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Jimmie Johnson: Sunday's goat at Michigan, Wednesday's hit at the White House...and here Saturday night?

  Jimmie Johnson (Photo: Getty Images for NASCAR)

   By Mike Mulhern

   BRISTOL, Tenn.
   Jimmie Johnson has had a whirlwind week…and maybe that personal tour of the White House by the President helped make up for losing Sunday's Michigan 400.
   Not many drivers in NASCAR can say they've shaken hands with one president, much less two, like Johnson has.  
   So, in Johnson's view, how does Barack Obama compare, in person, with George Bush?
   "To have the experience to go up and meet President Bush and then to meet President Obama, it couldn't have been more different," Johnson says.
    "It (Wednesday's visit) was much more conversational and comfortable and social and relaxed…and it was just a totally different feel. You almost felt like you could leave there and have a beer with the guy…which was interesting.
    "He pointed out a photo on the wall of him and some friends sitting around a table having a beer.
    "He just seemed like a down-to-earth guy. And regardless of your points of view on politics, and which party you pulled for and voted for, he seemed like a great man and hopefully leads us in the right direction."
    Johnson says the Wednesday White House run was fast-paced: "Everything took place pretty quickly…and I wasn't aware of what was all going to go on.
     "I'm just standing in the hallway, and expecting a big entourage of people to walk around the corner. And the President came around the corner with another man, and that was it.
     "It was extremely comfortable and low-key. He made me really comfortable out of the gate.
    "I was showing him around (the race car), and I certainly was nervous. But as soon as we got out to the car, he wanted to look under the hood and see what the car was made of and had a lot of questions…and it made it really easy for me.
    "I tried getting him into the car, but he was afraid climbing in he'd blow the seat out of his pants."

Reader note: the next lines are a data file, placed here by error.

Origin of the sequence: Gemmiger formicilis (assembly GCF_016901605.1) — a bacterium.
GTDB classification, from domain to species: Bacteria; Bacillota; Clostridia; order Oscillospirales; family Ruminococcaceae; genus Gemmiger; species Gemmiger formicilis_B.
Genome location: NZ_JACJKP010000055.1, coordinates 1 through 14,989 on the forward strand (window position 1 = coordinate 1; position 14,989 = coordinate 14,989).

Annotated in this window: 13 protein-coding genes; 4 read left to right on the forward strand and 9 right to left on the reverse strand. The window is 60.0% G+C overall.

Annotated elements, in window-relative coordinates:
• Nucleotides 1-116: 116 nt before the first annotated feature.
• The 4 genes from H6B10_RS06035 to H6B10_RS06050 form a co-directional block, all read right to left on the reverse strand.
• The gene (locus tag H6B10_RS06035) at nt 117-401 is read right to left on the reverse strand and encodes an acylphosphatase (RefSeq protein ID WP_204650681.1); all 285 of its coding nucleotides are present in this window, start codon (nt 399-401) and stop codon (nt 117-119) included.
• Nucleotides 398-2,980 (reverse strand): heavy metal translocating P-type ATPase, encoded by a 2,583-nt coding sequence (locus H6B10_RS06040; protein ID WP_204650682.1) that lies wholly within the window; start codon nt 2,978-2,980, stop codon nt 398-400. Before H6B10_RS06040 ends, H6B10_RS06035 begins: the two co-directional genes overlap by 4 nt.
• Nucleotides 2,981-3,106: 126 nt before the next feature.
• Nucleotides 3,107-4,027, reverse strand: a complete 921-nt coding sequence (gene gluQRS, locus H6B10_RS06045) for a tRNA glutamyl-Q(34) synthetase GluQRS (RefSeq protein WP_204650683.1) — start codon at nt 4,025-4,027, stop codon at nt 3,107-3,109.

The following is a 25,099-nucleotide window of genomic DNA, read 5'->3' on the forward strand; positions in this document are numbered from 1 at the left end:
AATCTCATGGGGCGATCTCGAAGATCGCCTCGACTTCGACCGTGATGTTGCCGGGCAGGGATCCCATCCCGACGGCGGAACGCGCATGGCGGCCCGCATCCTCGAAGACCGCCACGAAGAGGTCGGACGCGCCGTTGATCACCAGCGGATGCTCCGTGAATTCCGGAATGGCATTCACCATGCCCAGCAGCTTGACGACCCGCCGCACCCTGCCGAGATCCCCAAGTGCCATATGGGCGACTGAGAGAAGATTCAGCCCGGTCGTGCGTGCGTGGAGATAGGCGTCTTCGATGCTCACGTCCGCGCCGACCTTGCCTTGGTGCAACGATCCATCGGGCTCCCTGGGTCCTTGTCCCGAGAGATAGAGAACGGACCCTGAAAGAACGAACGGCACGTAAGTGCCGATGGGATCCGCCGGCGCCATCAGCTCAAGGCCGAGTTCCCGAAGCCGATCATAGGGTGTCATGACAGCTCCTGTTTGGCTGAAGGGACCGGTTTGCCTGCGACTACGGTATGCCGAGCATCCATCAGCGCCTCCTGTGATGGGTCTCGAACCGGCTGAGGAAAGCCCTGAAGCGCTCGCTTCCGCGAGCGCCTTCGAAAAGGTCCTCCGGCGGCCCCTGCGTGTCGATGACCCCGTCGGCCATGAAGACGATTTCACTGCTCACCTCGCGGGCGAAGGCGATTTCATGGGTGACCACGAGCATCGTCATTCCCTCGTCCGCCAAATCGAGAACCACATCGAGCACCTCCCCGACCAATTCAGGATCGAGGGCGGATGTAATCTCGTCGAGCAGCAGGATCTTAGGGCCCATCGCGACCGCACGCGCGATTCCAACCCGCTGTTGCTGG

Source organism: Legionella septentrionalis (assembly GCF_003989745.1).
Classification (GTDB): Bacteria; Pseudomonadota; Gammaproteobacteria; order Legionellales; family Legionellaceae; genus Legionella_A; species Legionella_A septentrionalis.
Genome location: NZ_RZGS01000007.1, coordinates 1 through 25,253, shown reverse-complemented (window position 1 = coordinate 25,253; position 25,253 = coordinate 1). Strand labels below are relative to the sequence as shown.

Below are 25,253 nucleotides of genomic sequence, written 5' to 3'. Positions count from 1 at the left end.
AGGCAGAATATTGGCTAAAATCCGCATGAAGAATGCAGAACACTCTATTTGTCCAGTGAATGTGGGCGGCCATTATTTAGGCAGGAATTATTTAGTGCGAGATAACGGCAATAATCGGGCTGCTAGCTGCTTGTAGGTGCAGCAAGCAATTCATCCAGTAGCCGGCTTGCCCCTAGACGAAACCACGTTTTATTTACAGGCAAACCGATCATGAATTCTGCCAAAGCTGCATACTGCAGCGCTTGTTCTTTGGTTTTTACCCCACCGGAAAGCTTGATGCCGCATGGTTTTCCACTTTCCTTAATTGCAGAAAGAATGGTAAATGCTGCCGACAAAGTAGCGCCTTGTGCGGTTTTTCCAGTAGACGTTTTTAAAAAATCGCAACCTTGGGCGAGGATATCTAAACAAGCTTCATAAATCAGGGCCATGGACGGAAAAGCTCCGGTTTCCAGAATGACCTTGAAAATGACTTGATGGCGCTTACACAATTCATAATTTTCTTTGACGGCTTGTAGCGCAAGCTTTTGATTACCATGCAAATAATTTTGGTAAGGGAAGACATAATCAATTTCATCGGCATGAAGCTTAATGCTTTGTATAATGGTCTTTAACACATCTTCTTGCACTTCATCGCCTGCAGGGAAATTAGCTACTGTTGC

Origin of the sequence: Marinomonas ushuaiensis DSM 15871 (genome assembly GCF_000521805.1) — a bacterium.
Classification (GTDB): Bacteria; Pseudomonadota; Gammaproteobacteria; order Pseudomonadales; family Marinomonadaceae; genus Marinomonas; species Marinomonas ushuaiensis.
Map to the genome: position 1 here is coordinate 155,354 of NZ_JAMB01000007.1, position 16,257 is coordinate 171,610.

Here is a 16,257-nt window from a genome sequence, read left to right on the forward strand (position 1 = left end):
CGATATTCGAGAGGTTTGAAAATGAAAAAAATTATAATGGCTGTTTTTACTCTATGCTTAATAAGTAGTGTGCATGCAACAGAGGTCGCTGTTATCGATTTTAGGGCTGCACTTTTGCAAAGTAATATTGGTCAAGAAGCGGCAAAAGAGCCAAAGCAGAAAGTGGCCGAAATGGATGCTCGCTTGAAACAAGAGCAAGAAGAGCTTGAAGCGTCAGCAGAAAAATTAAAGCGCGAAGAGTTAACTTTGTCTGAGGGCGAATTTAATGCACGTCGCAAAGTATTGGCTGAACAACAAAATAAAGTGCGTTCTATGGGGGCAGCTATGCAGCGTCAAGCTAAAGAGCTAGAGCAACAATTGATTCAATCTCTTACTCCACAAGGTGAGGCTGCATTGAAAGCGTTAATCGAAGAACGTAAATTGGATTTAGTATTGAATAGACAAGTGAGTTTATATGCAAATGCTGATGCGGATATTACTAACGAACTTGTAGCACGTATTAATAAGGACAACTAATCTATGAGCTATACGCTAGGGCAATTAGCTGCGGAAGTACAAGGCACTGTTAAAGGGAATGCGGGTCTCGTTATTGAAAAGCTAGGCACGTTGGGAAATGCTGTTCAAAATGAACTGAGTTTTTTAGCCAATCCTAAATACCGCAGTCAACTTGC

Johnson laughed.

    Johnson, of course, has a direction of his own these next few weeks – that fourth straight NASCAR Cup championship, which would be a milestone in this sport.
    And how Johnson might fare in Saturday night's Sharpie 500, well, that's up for debate. He doesn't typically run well here, but he did well in the spring race. And he's got a big enough lead in the standings over most of his title rivals that he can gamble – he's more than 400 points ahead of the playoff cutoff with three races to go, sitting third in the Sprint Cup standings behind Tony Stewart and Jeff Gordon.
    "The way we ran in the spring I think we have a great opportunity to win here -- our first time," Johnson says.
   "In the spring we knew we had a good car, but we were a little hesitant to adjust it because things were going so well.
    "We'll be more aggressive this time…a lot like we did at Michigan: We rolled the dice and unfortunately it didn't work out."
     The man to keep an eye on this weekend, in more ways than one, is Kyle Busch, who has fallen to 15th in the standings, 70 points behind the playoff cut.
   Johnson says, in one sense, he hopes Busch doesn't make the chase: "because he's dangerous.
   "But from the flip-side, he's one of the best drivers in the sport and he needs to be in the chase."
    Which could make Busch dangerous right here.
    Johnson says with so many drivers fighting for the last few spots in the playoffs "it's a very stressful race.
   "And a lot can happen at this track. It's kind of like Talladega in a way -- things out of your control can take place."

    At least this 500 shouldn't be a gas mileage race.
    And just what was the deal with the Hendrick cars and fuel at Michigan? Mark Martin ran out, Johnson ran out….yet Jeff Gordon made it.
   "Man, I don't have a clue," Johnson says. "Even at a plate track we pit before anyone else.
   "It could be horsepower. It could be driver-style.
    "At Michigan we backed the pace down a bunch -- I was running half-throttle. And we didn't make it.
    "Mark took even more extreme efforts to save fuel and didn't.
     "But Jeff made it.
    "So we're a little curious why one car had great fuel mileage and the other two didn't.
     "We've got to figure out what's going on there.
     "It could be jetting (of the carburetor). We all had the same power plants obviously; but jetting and driving styles, and also the chassis set-up, can dictate the fuel burn as well.
    "Those are the three variables that we're really looking at."

     Dale Earnhardt Jr., Denny Hamlin, and Jeff Burton at President Obama's White House (Photo: NASCAR)

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